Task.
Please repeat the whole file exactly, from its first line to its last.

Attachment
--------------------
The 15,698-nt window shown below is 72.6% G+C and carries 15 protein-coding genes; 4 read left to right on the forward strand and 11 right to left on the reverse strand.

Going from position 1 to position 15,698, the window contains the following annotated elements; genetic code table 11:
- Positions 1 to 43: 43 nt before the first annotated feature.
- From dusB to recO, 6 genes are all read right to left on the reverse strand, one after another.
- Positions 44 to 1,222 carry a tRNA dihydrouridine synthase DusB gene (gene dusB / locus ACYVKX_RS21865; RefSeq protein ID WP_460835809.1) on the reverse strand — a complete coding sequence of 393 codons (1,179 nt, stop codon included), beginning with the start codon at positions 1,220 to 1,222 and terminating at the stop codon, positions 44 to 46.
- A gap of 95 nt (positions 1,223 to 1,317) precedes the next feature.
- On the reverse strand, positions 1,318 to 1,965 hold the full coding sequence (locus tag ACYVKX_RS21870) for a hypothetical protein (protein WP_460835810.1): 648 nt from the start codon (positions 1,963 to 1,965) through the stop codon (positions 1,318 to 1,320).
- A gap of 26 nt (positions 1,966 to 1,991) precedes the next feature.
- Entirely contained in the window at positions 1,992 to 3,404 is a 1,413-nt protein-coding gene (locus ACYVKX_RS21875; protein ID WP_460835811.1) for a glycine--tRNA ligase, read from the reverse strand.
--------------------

The 15,698-nt window shown below is 72.6% G+C and carries 15 protein-coding genes; 4 read left to right on the forward strand and 11 right to left on the reverse strand.

Going from position 1 to position 15,698, the window contains the following annotated elements; genetic code table 11:
- Positions 1 to 43: 43 nt before the first annotated feature.
- From dusB to recO, 6 genes are all read right to left on the reverse strand, one after another.
- Positions 44 to 1,222 carry a tRNA dihydrouridine synthase DusB gene (gene dusB / locus ACYVKX_RS21865; RefSeq protein ID WP_460835809.1) on the reverse strand — a complete coding sequence of 393 codons (1,179 nt, stop codon included), beginning with the start codon at positions 1,220 to 1,222 and terminating at the stop codon, positions 44 to 46.
- A gap of 95 nt (positions 1,223 to 1,317) precedes the next feature.
- On the reverse strand, positions 1,318 to 1,965 hold the full coding sequence (locus tag ACYVKX_RS21870) for a hypothetical protein (protein WP_460835810.1): 648 nt from the start codon (positions 1,963 to 1,965) through the stop codon (positions 1,318 to 1,320).
- A gap of 26 nt (positions 1,966 to 1,991) precedes the next feature.
- Entirely contained in the window at positions 1,992 to 3,404 is a 1,413-nt protein-coding gene (locus ACYVKX_RS21875; protein ID WP_460835811.1) for a glycine--tRNA ligase, read from the reverse strand.